Anyway, I set myself about a little experiment today in line with the "Mary Poppins effect," which I dubbed the "Dick Van Dyke's Character from Mary Poppins effect" to see if my attire, which consisted of a striped shirt and navy blue pants (not exactly Bert), would have ameliorating effects on the drivers around me. I was on a non-sporty bike and I sat bolt upright. Though I did wear a helmet instead of
This is a suggestion to some motorists: you don't have to choose between either slowing down or giving sufficient space when passing a bicyclist. It is possible to do both simultaneously and it is greatly appreciated.
I removed the lock mount from this bike a few weeks ago and instead sling my lock over my handlebars. When I hit bumps (like I did on the sidewalk on 34th street between N and Prospect, where I rode since my on-street passage was blocked by a car caught at a 45 degree angle on account of its driver not being able to fully complete the turn since there wasn't sufficient room and he probably shouldn't have started it but traffic being what it is one must be assertive and such), the lock jumps around and sometimes dings the bell. That always surprises me and I look for oncoming cyclist. I should probably reattach the lock mount, but I just hate how it looks on the bike. This is a costly solution, though one I'm equally uninterested in. Pretentious as hell though.
Some guys struggling with the air pump outside of Revolution Cycles in Georgetown. They're called Presta valves and they were tricky for me at first too. Keep trying!
Fixed gear bikes are still trendy. I didn't see many being ridden, but a few locked up outside of coffee shops.
I think that there's a bike commuter equivalent of the Mendoza Line (which I think was vital in keeping Mexico safe from the Nazis in WWII) that I'm reticent to point the following idea out for fear that my name might somehow get attached to it. Let's call it DRIP (Distance Responsible for Individual Perspiration) instead. It's basically the series of factors that go into a bike commuters decision to either bike in street clothes or wear different clothes when riding to work. Aside from distance, it includes things like temperature, humidity, exertion, terrain, comfort feeling sweaty, and your expected appearance at work. I think it's important for bike commuter fantasy leagues, in which I, much like all of you, participate. Calculating DRIP is a crucial part of deciding whether to pack a bag or just wear your work clothes. In DC, summer temperatures and the requirements of the office attire often lead to players, er, I mean commuters, to exceed the DRIP line and almost almost have to change when arriving at work. I think more moderate climes might lead to a substantially fewer people exceeding DRIP. I don't know if this topic has already been covered on Copehagenize.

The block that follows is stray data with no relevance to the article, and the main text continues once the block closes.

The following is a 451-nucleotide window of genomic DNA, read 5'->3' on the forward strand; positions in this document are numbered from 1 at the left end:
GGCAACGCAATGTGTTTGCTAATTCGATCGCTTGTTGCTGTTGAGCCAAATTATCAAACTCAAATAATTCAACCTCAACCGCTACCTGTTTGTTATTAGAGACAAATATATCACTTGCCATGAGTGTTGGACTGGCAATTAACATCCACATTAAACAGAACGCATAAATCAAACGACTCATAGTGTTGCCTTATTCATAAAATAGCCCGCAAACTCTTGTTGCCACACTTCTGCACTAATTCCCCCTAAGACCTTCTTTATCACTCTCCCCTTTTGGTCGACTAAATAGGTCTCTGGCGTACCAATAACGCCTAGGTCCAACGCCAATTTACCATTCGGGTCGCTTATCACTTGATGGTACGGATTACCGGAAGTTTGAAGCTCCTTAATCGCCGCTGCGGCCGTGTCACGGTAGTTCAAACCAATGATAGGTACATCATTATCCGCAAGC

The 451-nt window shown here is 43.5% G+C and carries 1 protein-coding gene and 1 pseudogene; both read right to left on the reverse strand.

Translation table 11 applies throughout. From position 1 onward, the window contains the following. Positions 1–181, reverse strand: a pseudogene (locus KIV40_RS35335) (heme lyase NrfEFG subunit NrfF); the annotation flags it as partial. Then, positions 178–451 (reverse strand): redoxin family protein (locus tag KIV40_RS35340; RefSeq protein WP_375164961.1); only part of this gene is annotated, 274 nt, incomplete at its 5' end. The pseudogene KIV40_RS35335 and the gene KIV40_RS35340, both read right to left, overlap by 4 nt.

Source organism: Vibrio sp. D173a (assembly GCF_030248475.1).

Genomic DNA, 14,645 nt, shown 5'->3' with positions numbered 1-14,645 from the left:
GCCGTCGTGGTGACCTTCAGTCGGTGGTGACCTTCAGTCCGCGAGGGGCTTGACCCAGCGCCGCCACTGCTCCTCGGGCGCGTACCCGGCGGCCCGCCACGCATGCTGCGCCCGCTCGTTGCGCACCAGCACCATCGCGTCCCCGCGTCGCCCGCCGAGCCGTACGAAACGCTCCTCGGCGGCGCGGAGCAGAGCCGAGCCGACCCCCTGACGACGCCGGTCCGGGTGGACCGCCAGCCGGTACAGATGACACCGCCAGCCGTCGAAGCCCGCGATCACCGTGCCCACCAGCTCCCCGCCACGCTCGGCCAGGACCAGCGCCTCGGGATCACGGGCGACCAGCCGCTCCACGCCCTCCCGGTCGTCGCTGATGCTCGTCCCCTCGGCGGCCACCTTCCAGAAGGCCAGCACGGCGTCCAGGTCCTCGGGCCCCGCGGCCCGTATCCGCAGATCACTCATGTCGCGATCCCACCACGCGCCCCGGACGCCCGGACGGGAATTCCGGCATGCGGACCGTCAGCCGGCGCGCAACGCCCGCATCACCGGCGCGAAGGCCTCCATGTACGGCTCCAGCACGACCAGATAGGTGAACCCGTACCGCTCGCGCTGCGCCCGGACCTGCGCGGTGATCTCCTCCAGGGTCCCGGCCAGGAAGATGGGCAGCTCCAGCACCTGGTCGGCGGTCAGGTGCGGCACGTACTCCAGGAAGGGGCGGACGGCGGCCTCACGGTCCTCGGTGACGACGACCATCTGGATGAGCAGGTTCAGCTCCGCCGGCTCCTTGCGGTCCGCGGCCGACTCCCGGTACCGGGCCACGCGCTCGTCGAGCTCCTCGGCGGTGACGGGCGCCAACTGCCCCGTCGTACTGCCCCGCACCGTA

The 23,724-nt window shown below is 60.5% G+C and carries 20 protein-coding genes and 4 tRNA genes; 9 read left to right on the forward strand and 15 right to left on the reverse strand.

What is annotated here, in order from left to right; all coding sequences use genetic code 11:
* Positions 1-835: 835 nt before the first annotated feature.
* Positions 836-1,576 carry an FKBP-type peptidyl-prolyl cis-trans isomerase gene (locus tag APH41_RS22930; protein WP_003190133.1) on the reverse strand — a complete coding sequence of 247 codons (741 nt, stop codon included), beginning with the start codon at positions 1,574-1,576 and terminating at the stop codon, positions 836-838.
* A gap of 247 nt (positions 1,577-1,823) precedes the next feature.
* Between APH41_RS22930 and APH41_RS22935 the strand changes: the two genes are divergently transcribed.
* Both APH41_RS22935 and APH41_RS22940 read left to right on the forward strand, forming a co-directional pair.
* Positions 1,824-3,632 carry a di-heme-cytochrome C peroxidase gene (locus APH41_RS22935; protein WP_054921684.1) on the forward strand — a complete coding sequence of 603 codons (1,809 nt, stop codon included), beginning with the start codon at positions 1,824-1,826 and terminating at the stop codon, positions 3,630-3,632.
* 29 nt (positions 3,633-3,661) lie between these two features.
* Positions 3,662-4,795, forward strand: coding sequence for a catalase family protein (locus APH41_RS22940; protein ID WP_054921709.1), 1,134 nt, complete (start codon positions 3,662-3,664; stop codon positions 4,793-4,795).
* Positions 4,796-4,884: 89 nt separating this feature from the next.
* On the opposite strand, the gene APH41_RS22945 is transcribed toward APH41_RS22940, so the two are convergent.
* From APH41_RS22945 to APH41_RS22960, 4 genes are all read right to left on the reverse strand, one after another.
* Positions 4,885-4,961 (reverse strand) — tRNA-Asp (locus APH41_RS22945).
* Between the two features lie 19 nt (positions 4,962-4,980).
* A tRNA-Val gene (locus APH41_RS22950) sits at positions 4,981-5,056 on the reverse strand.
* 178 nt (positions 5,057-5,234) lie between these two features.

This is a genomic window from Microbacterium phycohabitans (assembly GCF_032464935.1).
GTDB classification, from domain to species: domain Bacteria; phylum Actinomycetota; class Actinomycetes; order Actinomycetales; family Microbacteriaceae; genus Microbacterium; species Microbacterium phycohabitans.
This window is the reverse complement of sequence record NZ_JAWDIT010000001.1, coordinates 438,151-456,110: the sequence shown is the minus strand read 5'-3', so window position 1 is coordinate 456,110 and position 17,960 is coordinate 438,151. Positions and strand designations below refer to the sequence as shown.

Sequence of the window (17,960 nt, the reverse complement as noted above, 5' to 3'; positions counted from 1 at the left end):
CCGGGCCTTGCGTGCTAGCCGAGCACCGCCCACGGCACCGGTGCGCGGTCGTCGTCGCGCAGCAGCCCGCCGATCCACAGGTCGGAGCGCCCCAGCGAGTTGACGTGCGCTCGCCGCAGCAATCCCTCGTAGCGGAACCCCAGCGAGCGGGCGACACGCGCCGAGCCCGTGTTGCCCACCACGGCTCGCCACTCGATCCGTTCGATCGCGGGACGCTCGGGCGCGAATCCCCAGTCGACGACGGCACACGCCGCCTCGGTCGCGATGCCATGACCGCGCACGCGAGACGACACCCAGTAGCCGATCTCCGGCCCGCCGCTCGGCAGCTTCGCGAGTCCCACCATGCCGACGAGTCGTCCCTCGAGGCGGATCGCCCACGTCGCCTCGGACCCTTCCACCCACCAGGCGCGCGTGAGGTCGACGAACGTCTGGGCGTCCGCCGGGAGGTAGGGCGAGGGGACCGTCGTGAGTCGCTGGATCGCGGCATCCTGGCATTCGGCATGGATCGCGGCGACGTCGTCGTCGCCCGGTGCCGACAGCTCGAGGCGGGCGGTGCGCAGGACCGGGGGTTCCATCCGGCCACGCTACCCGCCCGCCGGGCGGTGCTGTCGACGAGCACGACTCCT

Arlington Bicycle Advisory Committee tonight. Having biked in Montgomery County this weekend, I can't tell you enough how grateful I am to live in "the AC" (no one calls it this. But if you're a tv executive, I am shopping a pilot) which has a lot of fantastic bicycle facilities and whose drivers tend to really respect cyclists. So, if you read this blog and live in Arlington and don't already go, come tonight.